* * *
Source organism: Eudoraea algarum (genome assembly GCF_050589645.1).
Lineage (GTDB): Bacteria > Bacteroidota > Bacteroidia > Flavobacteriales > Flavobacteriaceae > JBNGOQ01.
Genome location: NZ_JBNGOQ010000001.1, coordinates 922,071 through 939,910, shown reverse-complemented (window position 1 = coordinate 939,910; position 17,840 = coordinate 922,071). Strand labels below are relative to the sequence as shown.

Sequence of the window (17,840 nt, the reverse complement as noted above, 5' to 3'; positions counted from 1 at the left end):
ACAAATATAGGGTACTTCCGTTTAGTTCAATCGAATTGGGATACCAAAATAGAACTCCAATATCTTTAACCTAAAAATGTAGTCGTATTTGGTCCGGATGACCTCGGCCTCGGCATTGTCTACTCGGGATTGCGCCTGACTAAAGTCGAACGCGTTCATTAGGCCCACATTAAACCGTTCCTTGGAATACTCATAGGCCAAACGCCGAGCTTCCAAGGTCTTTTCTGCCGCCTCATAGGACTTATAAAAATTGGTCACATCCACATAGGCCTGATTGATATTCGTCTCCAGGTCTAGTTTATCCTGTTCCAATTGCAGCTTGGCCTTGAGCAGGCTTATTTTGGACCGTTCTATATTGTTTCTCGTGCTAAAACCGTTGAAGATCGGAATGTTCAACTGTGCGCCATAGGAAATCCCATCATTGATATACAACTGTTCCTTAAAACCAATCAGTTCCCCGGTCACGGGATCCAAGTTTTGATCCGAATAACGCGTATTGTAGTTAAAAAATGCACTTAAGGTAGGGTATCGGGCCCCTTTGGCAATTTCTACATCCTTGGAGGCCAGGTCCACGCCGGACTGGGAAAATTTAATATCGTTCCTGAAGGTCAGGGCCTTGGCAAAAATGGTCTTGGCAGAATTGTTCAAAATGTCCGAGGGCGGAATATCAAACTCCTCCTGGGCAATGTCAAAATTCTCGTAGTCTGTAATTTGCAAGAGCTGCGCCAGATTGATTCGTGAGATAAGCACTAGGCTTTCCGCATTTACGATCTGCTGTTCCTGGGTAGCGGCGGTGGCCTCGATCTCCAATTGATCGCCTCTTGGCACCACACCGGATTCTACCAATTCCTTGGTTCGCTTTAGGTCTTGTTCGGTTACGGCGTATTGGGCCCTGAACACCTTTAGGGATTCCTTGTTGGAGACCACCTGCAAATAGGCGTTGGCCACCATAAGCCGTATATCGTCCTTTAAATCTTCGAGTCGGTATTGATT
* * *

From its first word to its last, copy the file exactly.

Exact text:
Source organism: Eudoraea algarum (genome assembly GCF_050589645.1).
Lineage (GTDB): Bacteria > Bacteroidota > Bacteroidia > Flavobacteriales > Flavobacteriaceae > JBNGOQ01.
Genome location: NZ_JBNGOQ010000001.1, coordinates 922,071 through 939,910, shown reverse-complemented (window position 1 = coordinate 939,910; position 17,840 = coordinate 922,071). Strand labels below are relative to the sequence as shown.

Sequence of the window (17,840 nt, the reverse complement as noted above, 5' to 3'; positions counted from 1 at the left end):
ACAAATATAGGGTACTTCCGTTTAGTTCAATCGAATTGGGATACCAAAATAGAACTCCAATATCTTTAACCTAAAAATGTAGTCGTATTTGGTCCGGATGACCTCGGCCTCGGCATTGTCTACTCGGGATTGCGCCTGACTAAAGTCGAACGCGTTCATTAGGCCCACATTAAACCGTTCCTTGGAATACTCATAGGCCAAACGCCGAGCTTCCAAGGTCTTTTCTGCCGCCTCATAGGACTTATAAAAATTGGTCACATCCACATAGGCCTGATTGATATTCGTCTCCAGGTCTAGTTTATCCTGTTCCAATTGCAGCTTGGCCTTGAGCAGGCTTATTTTGGACCGTTCTATATTGTTTCTCGTGCTAAAACCGTTGAAGATCGGAATGTTCAACTGTGCGCCATAGGAAATCCCATCATTGATATACAACTGTTCCTTAAAACCAATCAGTTCCCCGGTCACGGGATCCAAGTTTTGATCCGAATAACGCGTATTGTAGTTAAAAAATGCACTTAAGGTAGGGTATCGGGCCCCTTTGGCAATTTCTACATCCTTGGAGGCCAGGTCCACGCCGGACTGGGAAAATTTAATATCGTTCCTGAAGGTCAGGGCCTTGGCAAAAATGGTCTTGGCAGAATTGTTCAAAATGTCCGAGGGCGGAATATCAAACTCCTCCTGGGCAATGTCAAAATTCTCGTAGTCTGTAATTTGCAAGAGCTGCGCCAGATTGATTCGTGAGATAAGCACTAGGCTTTCCGCATTTACGATCTGCTGTTCCTGGGTAGCGGCGGTGGCCTCGATCTCCAATTGATCGCCTCTTGGCACCACACCGGATTCTACCAATTCCTTGGTTCGCTTTAGGTCTTGTTCGGTTACGGCGTATTGGGCCCTGAACACCTTTAGGGATTCCTTGTTGGAGACCACCTGCAAATAGGCGTTGGCCACCATAAGCCGTATATCGTCCTTTAAATCTTCGAGTCGGTATTGATT